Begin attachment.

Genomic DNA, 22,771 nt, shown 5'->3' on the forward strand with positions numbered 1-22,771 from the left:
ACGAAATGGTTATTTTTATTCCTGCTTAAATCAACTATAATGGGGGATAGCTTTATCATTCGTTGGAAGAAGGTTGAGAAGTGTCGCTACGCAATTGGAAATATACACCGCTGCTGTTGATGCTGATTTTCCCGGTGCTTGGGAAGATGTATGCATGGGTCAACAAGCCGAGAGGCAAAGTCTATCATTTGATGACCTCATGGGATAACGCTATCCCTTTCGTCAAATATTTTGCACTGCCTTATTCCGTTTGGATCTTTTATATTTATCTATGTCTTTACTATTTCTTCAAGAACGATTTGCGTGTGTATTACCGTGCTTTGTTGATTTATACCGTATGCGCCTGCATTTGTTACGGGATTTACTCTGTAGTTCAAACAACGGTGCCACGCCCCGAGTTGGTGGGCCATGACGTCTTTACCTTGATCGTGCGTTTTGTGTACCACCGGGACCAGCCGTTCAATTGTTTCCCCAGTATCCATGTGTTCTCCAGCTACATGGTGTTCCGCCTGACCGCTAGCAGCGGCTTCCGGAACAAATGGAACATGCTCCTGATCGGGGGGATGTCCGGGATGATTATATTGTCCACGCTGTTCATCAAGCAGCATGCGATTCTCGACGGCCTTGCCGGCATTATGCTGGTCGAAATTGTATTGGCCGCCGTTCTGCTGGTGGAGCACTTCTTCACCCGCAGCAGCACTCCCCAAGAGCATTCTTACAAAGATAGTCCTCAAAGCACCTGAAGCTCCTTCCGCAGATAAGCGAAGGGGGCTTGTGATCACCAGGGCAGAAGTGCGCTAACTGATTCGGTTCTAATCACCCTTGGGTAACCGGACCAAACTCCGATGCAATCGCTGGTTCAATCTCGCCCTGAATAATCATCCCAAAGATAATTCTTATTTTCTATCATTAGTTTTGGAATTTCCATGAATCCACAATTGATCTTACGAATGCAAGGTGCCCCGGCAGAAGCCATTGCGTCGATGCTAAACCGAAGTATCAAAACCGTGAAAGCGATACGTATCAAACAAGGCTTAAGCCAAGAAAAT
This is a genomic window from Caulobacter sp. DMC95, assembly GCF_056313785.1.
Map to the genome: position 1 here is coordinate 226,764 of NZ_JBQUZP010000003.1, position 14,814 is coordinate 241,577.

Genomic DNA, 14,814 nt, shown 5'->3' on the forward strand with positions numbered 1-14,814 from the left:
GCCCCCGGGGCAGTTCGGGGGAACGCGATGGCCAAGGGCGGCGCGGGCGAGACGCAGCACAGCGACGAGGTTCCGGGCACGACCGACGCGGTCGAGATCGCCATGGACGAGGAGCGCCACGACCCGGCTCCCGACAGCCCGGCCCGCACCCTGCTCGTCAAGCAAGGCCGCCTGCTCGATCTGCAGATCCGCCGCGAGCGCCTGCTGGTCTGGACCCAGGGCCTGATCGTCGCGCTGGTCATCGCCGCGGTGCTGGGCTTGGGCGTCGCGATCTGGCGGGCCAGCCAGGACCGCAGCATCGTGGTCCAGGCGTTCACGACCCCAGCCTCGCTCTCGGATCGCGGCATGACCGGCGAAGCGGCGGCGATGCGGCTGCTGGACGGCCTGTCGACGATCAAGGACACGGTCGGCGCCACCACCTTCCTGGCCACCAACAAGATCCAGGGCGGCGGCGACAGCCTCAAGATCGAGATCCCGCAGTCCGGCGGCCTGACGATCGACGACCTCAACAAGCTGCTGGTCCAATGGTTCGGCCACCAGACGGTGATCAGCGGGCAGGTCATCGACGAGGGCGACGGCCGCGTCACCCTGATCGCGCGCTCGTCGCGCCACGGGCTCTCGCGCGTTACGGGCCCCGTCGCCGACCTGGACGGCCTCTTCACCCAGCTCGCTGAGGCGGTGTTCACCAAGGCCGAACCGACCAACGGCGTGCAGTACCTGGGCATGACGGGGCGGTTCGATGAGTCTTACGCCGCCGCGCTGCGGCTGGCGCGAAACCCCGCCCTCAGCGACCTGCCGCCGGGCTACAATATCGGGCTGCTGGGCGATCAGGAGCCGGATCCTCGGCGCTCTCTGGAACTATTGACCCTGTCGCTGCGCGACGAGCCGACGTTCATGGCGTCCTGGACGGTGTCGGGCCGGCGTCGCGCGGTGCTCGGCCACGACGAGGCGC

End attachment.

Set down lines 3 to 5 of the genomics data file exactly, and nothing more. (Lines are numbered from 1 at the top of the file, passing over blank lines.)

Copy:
This is a genomic window from Caulobacter sp. DMC95, assembly GCF_056313785.1.
Map to the genome: position 1 here is coordinate 226,764 of NZ_JBQUZP010000003.1, position 14,814 is coordinate 241,577.

Genomic DNA, 14,814 nt, shown 5'->3' on the forward strand with positions numbered 1-14,814 from the left: